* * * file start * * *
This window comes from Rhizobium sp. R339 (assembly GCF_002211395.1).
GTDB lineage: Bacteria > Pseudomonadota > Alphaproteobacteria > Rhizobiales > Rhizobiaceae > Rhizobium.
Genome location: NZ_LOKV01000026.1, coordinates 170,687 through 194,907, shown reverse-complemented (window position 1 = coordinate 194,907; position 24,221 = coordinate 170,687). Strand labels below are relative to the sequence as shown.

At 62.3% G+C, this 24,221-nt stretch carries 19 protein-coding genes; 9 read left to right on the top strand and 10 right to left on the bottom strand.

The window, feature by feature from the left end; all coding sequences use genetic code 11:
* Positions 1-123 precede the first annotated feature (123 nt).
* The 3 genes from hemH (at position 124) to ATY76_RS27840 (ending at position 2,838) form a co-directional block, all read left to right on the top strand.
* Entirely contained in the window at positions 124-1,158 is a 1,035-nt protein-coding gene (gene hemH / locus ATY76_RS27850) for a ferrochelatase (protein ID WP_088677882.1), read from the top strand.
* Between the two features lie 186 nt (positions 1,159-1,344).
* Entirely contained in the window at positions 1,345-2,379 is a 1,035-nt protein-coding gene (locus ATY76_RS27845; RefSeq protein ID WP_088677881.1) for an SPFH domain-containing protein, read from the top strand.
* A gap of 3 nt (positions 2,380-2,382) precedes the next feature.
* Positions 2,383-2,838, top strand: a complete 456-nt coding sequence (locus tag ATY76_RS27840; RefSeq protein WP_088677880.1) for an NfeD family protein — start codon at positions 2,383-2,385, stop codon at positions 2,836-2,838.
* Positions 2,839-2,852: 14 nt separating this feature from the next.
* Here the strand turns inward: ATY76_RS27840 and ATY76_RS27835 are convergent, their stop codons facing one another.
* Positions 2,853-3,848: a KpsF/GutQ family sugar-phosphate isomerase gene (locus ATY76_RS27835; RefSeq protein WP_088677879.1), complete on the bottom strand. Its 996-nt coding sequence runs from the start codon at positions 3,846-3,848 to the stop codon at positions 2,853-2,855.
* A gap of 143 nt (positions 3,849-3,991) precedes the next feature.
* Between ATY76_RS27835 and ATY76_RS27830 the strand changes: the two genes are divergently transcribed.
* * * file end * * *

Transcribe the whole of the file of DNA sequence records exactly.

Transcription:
This window comes from Rhizobium sp. R339 (assembly GCF_002211395.1).
GTDB lineage: Bacteria > Pseudomonadota > Alphaproteobacteria > Rhizobiales > Rhizobiaceae > Rhizobium.
Genome location: NZ_LOKV01000026.1, coordinates 170,687 through 194,907, shown reverse-complemented (window position 1 = coordinate 194,907; position 24,221 = coordinate 170,687). Strand labels below are relative to the sequence as shown.

At 62.3% G+C, this 24,221-nt stretch carries 19 protein-coding genes; 9 read left to right on the top strand and 10 right to left on the bottom strand.

The window, feature by feature from the left end; all coding sequences use genetic code 11:
* Positions 1-123 precede the first annotated feature (123 nt).
* The 3 genes from hemH (at position 124) to ATY76_RS27840 (ending at position 2,838) form a co-directional block, all read left to right on the top strand.
* Entirely contained in the window at positions 124-1,158 is a 1,035-nt protein-coding gene (gene hemH / locus ATY76_RS27850) for a ferrochelatase (protein ID WP_088677882.1), read from the top strand.
* Between the two features lie 186 nt (positions 1,159-1,344).
* Entirely contained in the window at positions 1,345-2,379 is a 1,035-nt protein-coding gene (locus ATY76_RS27845; RefSeq protein ID WP_088677881.1) for an SPFH domain-containing protein, read from the top strand.
* A gap of 3 nt (positions 2,380-2,382) precedes the next feature.
* Positions 2,383-2,838, top strand: a complete 456-nt coding sequence (locus tag ATY76_RS27840; RefSeq protein WP_088677880.1) for an NfeD family protein — start codon at positions 2,383-2,385, stop codon at positions 2,836-2,838.
* Positions 2,839-2,852: 14 nt separating this feature from the next.
* Here the strand turns inward: ATY76_RS27840 and ATY76_RS27835 are convergent, their stop codons facing one another.
* Positions 2,853-3,848: a KpsF/GutQ family sugar-phosphate isomerase gene (locus ATY76_RS27835; RefSeq protein WP_088677879.1), complete on the bottom strand. Its 996-nt coding sequence runs from the start codon at positions 3,846-3,848 to the stop codon at positions 2,853-2,855.
* A gap of 143 nt (positions 3,849-3,991) precedes the next feature.
* Between ATY76_RS27835 and ATY76_RS27830 the strand changes: the two genes are divergently transcribed.